Date of Death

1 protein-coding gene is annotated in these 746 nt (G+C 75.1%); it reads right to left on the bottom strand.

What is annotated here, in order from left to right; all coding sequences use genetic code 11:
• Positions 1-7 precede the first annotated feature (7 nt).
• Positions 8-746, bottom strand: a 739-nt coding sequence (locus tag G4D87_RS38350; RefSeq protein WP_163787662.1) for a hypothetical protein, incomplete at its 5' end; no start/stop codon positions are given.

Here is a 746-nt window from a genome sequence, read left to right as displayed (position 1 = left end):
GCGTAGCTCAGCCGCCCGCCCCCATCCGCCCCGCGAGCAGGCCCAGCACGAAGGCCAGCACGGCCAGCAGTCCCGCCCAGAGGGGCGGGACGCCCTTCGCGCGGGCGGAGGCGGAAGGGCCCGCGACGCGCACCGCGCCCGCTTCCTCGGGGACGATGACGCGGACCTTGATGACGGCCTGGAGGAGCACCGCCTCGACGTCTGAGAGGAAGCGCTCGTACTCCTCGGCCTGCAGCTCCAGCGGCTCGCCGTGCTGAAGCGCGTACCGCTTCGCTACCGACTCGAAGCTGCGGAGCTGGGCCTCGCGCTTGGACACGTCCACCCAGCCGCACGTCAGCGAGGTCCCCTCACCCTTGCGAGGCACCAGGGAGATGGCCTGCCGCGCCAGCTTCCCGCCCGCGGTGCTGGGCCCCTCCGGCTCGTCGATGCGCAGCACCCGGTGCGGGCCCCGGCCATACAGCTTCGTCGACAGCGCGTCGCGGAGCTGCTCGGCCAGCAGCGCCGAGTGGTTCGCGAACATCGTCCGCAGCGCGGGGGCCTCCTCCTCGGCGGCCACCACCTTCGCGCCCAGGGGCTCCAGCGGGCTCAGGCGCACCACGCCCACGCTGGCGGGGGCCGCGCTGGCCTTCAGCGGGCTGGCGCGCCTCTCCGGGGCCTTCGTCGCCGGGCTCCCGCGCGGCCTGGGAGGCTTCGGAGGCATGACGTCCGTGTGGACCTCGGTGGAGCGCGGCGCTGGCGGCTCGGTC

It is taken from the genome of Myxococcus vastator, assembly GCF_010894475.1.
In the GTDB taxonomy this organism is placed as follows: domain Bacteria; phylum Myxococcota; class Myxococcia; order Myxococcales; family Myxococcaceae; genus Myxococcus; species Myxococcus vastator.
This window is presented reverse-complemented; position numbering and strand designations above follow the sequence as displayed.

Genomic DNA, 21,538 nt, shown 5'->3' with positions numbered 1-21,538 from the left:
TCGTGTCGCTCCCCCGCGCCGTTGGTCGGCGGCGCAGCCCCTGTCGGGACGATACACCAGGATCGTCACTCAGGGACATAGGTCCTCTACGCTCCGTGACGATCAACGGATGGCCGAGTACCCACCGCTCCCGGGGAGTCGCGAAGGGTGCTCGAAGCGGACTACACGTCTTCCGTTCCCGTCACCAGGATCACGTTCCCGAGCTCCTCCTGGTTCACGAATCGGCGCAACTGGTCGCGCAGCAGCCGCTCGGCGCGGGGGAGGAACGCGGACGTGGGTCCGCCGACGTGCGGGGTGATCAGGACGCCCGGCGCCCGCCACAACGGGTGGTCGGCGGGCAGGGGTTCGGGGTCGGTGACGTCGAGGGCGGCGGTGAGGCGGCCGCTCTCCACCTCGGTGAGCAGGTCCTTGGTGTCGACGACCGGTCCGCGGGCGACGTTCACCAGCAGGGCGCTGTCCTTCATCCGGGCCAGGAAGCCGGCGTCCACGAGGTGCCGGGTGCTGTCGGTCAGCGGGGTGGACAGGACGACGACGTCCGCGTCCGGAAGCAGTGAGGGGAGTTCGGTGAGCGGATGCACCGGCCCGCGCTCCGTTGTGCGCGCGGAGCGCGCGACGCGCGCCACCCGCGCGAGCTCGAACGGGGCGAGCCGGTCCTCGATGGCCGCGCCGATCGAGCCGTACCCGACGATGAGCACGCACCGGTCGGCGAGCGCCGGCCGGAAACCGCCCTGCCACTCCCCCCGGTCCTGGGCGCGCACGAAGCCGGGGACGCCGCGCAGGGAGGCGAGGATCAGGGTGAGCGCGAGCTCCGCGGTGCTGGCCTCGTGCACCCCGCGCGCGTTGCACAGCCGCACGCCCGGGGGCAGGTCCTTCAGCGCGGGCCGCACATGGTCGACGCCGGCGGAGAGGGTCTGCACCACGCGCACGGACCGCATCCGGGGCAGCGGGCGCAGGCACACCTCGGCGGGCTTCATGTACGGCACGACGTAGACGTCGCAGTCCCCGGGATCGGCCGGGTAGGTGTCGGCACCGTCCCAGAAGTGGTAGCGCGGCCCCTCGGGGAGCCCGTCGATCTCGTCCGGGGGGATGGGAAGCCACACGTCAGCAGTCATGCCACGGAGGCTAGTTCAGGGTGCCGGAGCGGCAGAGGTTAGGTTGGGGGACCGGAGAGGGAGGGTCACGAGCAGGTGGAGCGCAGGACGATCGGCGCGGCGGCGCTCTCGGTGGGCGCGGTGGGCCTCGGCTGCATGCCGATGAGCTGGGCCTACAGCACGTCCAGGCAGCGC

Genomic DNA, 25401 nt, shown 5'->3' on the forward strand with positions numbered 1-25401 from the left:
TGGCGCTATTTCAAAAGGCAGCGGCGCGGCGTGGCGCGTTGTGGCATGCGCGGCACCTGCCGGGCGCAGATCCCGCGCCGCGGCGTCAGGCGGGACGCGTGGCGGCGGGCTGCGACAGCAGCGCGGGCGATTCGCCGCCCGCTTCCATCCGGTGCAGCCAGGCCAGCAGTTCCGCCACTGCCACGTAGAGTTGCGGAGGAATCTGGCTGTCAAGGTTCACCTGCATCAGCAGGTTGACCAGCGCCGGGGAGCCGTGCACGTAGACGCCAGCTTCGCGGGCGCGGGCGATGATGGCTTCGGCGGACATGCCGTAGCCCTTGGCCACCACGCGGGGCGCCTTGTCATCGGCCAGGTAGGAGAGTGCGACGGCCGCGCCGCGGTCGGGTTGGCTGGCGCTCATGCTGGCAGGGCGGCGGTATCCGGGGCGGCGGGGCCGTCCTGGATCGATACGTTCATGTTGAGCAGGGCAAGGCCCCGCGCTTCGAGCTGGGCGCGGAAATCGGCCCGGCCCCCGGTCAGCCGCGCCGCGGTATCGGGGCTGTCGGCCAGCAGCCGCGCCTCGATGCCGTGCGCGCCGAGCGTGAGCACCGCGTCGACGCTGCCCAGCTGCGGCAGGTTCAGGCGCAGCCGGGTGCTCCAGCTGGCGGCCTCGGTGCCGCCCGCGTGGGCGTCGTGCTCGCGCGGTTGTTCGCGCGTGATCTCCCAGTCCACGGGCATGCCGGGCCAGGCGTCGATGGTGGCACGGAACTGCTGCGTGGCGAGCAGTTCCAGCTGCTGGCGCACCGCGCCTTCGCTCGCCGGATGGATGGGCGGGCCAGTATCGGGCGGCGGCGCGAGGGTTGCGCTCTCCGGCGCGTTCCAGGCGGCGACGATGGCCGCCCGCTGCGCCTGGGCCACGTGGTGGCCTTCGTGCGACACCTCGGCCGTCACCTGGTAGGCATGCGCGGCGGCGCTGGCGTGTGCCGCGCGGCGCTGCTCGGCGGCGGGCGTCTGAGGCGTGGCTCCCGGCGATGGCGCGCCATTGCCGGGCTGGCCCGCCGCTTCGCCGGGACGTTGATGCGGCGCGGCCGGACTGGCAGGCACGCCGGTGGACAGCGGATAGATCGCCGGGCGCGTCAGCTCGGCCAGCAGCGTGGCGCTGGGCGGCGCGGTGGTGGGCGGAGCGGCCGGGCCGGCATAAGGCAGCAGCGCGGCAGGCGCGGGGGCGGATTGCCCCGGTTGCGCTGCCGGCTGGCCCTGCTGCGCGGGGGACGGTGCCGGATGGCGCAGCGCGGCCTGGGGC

Raised in the Seattle area, Carrie studied at the University of the Americas in Mexico City where she received a B.A. in International Relations. Carrie worked as an international banker for 25 years with Chase Manhattan in Latin America and later for the Federal Reserve regulating international banks doing business in the U.S. Her career led her to love international travel and sparked her passion for Latin American art. She built an impressive collection of Cuban, Mexican, Ecuadorian and other Latin American art, which she lovingly displayed in her home in her beloved South Pasadena, CA. She said, “art is universal and there’s also a lot of social statement in art.” Among the many snapshots of Carrie’s wild and well-lived life are the stories of when she made the pilot circle back over Nepal so she could get a better glimpse of Mt. Everest, the time she held a cape to a charging bull at a bullfighting ring in Ecuador and her receipt of Brazil’s highest civilian honor for her work establishing a trade association. She was an active volunteer in South Pasadena city finance and at the Rose Parade. Her philanthropy included a special focus on organizations serving underprivileged girls in developing nations. She loved her cat, Luigi, dearly. She is also remembered fondly by her friends in the classic sports car community; her nephew Paul proudly drives her Alfa Romeo today. She is survived by her sister, Jean Hobart, and four nephews and their extended families. In lieu of flowers or donations, Carrie’s instructions are that those who knew and loved her should visit an art museum or gallery, eat some dark chocolate and toast her memory with a glass of good red wine.